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Untitled Prezi

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Aleksi Etter

on 27 February 2013

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Were the intellectual critics of the 1920's really disillusioned with the fundamental character of American life, or were they actually loyal to a vision of a better America, and only hiding their idealism behind a veneer of disillusionment and irony? Question 4 •Yes, critics in the twenties were disillusioned. They were disappointed with the hypocrisy, immorality, corruption, and ignorance of the American people.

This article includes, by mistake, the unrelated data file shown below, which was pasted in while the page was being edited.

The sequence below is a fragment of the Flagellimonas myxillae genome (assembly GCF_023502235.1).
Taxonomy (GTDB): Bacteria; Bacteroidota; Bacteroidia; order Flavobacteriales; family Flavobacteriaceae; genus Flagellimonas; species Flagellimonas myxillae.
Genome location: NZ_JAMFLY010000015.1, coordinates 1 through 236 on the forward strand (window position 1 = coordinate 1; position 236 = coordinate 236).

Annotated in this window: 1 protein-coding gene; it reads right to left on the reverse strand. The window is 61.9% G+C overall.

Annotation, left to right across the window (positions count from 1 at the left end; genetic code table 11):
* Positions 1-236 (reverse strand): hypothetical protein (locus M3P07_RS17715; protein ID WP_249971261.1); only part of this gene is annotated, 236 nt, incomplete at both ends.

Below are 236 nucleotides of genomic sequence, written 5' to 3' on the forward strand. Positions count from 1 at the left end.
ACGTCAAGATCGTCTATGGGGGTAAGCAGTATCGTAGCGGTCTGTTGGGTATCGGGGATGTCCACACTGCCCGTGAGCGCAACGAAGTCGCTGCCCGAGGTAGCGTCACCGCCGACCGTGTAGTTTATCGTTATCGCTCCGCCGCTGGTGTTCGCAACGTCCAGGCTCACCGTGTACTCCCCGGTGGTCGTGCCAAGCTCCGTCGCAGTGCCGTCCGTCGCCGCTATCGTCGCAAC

•The critics were shrewd but circumlocutory, choosing to attack through indirect, satirical works. •The 1920s brought a new generation of writers to the scene. -Young, ambitious, resentful

•Among the most popular and influential were Sinclair Lewis, H.L. Mencken, and F. Scott Fitzgerald. •Lewis-Ignorance in small-town life, religious hypocrisy/corruption

•Mencken-marriage, patriotism, middle-class "booboisie"

•Fitzgerald- "The Great Gatsby" -illusion of American "Self-made man"
•Critics of the 1920s made bitter, piercing satirical remarks/allegories in efforts to enact reform and preserve American ideals. If they could see what 'Merca has become, they would be disgusted.
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